Onion is grown in more than 160 countries (FAO, 2014) and is ranked consistently as the third highest valued vegetable crop in the United States (U.S. Department of Agriculture, 2016). Long-day storage cultivars are used extensively on every continent (Serra, 2002) and are the predominant onion market class in the northern United States (Davie, 2017; Lucier, 2011). These cultivars maintain a high level of quality while in storage for extended periods and are well adapted to the shorter growing seasons of northern climates.
Vernalization, the process during which exposure to cold temperatures over an extended period expedites or induces floral initiation (Chouard, 1960), is an important feature for breeding and producing seed from biennial root vegetables. Onion is biennial and is widely understood to require vernalization to induce flowering. Premature flowering during crop growth, also known as bolting, greatly reduces the quality of storage roots and bulbs, and can render an entire crop unsaleable if present on a large scale. In well-adapted cultivars, the minimum length of vernalization required for flowering, or the critical vernalization period, is long enough that a brief period of vernalizing temperatures does not result in bolting. Thus, vernalization serves a protective role against bolting during bulb production. However, seed producers and plant breeders also wish to understand and manipulate vernalization to achieve consistent, uniform flowering each year.
The path to floral initiation in onion is complicated. Extensive work on the molecular basis of vernalization and flowering in Arabidopsis thaliana, sugar beet (Beta vulgaris), and temperate grasses such as oats (Avena sativa), wheat (Triticum aestivum), rye (Secale cereale), and barley (Hordeum vulgare) have demonstrated that the mechanisms for vernalization and flowering are not conserved across orders (Bouché et al., 2017). Discovery of the FLOWERING LOCUS T (FT)-like gene AcFT2, with an upregulation that correlates highly with vernalization-induced flowering, provided evidence that onion is dissimilar from other well-characterized monocot flowering pathways (Bouché et al., 2017; Lee et al., 2013).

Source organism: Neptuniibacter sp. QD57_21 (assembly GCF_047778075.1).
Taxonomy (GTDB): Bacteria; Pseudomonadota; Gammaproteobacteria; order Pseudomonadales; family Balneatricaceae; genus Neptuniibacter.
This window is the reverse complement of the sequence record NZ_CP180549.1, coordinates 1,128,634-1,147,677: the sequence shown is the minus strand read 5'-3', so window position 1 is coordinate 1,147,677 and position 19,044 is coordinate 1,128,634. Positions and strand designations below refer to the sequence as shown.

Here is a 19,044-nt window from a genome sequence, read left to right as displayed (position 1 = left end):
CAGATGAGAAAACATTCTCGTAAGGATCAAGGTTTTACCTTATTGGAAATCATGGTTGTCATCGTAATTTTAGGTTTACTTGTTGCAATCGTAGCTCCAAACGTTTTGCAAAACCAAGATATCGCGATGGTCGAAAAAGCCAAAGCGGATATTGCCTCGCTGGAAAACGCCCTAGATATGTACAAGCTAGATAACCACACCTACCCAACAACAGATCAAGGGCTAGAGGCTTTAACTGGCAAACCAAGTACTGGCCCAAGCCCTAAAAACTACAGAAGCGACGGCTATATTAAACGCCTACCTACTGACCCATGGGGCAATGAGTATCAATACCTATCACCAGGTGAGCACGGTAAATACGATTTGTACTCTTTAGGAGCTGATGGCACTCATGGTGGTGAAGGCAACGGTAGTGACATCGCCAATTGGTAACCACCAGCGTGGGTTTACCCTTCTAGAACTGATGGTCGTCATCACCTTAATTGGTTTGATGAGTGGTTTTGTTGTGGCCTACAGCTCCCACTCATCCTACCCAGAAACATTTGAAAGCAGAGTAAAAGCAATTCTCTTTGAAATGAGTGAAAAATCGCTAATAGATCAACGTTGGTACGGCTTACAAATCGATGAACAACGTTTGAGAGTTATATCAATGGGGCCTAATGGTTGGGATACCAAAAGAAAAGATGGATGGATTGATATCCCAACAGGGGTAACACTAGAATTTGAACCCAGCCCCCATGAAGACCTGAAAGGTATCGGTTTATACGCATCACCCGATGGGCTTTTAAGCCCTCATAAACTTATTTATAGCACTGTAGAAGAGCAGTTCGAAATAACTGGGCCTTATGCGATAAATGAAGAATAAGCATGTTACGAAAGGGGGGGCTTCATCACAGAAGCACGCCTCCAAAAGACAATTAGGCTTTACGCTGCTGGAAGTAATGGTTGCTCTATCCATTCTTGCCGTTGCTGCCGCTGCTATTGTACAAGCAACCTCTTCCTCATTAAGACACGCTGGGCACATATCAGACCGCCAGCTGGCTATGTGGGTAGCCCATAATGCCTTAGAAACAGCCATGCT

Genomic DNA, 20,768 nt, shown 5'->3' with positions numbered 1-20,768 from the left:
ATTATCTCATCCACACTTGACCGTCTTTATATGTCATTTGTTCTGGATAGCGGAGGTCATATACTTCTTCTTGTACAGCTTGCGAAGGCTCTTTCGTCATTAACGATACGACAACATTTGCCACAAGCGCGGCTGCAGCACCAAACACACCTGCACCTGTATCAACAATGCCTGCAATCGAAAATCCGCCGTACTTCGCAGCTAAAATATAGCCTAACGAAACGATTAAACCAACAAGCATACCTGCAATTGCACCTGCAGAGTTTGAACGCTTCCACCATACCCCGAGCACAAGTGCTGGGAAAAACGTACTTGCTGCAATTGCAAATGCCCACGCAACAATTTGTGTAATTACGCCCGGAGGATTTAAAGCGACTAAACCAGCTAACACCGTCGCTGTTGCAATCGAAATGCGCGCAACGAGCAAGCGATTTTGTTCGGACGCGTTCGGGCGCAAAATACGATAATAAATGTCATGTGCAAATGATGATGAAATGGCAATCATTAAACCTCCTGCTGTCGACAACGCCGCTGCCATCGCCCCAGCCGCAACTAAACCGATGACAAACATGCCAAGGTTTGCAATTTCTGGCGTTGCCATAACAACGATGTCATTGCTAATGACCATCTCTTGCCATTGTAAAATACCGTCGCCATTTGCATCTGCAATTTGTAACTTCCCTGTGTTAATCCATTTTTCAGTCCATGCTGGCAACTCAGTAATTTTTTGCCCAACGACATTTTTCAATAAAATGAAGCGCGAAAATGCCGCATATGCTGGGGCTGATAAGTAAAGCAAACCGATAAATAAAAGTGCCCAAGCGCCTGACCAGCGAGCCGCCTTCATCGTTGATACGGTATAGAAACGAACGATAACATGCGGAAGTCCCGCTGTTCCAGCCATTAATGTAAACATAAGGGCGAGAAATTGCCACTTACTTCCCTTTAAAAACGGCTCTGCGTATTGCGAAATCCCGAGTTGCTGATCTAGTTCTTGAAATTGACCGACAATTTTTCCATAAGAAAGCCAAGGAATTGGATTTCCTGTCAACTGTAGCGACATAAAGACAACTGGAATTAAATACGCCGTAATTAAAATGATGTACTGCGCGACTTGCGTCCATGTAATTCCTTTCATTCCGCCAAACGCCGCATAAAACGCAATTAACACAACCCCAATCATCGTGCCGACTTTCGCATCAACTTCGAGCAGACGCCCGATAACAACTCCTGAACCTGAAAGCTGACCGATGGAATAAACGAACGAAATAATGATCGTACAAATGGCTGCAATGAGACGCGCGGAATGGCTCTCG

Much of the published research on onion vernalization has focused on identifying conditions under which vernalization occurs. Temperatures ranging from 2 to 17 °C can result in vernalization, with an optimum between 7 and 12 °C (Wiebe, 1990). Shishido and Saito (1977) and Brewster (1983) have proposed the minimum size in which bulbs and seedlings are responsive to chilling. These studies have played an important role in defining the conditions for vernalization in onion, particularly as seedlings or sets, but do not describe the length of vernalization required to achieve uniform flowering in long-day bulbs.
Vernalization can be accomplished during both the seedling and bulb stages. Efforts to vernalize onion seedlings began as early as 1945 with both the intent of controlling bolting and accelerating flowering for seed production (Heath, 1945). Seedling vernalization involves exposing young plants to vernalizing temperatures before bulbing to induce flowering. Early attempts at vernalizing seedlings were met with mixed results until the discovery that seedlings must pass a juvenile phase before they are receptive to chilling (Holdsworth and Heath, 1950). The juvenile phase is cultivar dependent and can range from the 4- to 14-leaf stage, after which the plants are vernalized for ≈60 d (Khokhar, 2014; Rabinowitch, 1985; Shishido and Saito, 1976). Although seedling vernalization is a useful tactic for producing seed rapidly, and it has applications in marker-assisted selection and backcrossing, there are limitations for its use in phenotypic selection of bulb traits because this procedure does not allow for evaluation of the mature bulb. In addition, such a procedure may favor bolting-susceptible genotypes, which may not be preferred in breeding programs.
A meta-analysis using vernalization experiments published between 1963 and 1983 was used to create a vernalization model for onion (Streck, 2003). This model confirmed the previously published optimum vernalization temperature of 10 °C and reported that vernalization is complete after 60 d of chilling. Although this analysis made use of data from Japanese, American, and Brazilian onion cultivars, only the Brazilian cultivars were evaluated as bulbs; the Japanese and American cultivars were vernalized as seedlings. Vernalization requirements for seedlings cannot necessarily be translated to bulbs, in part because of the presence of bulb endodormancy in many onion cultivars. Bulb endodormancy is observed at harvest and can last from weeks to months, depending upon the genotype (Carter et al., 1999). Because onion seedlings are vernalized while they are actively growing, the effects of dormancy are not factored into seedling vernalization models. Despite some information on optimal vernalization conditions and endodormancy, the temporal aspects of vernalization and flowering in long-day onion bulbs have not been investigated.
Through this study, we sought to quantify the temporal aspects of vernalization in long-day storage onions and to gain an understanding of the relationship between vernalization and flowering. A series of time course experiments were conducted over 4 years with F1 hybrid and doubled haploid onion bulbs stored at 10 °C for varying lengths of time. We characterized vernalization and dormancy in long-day storage onion bulbs for cultivars that were representative of the material grown in Wisconsin.
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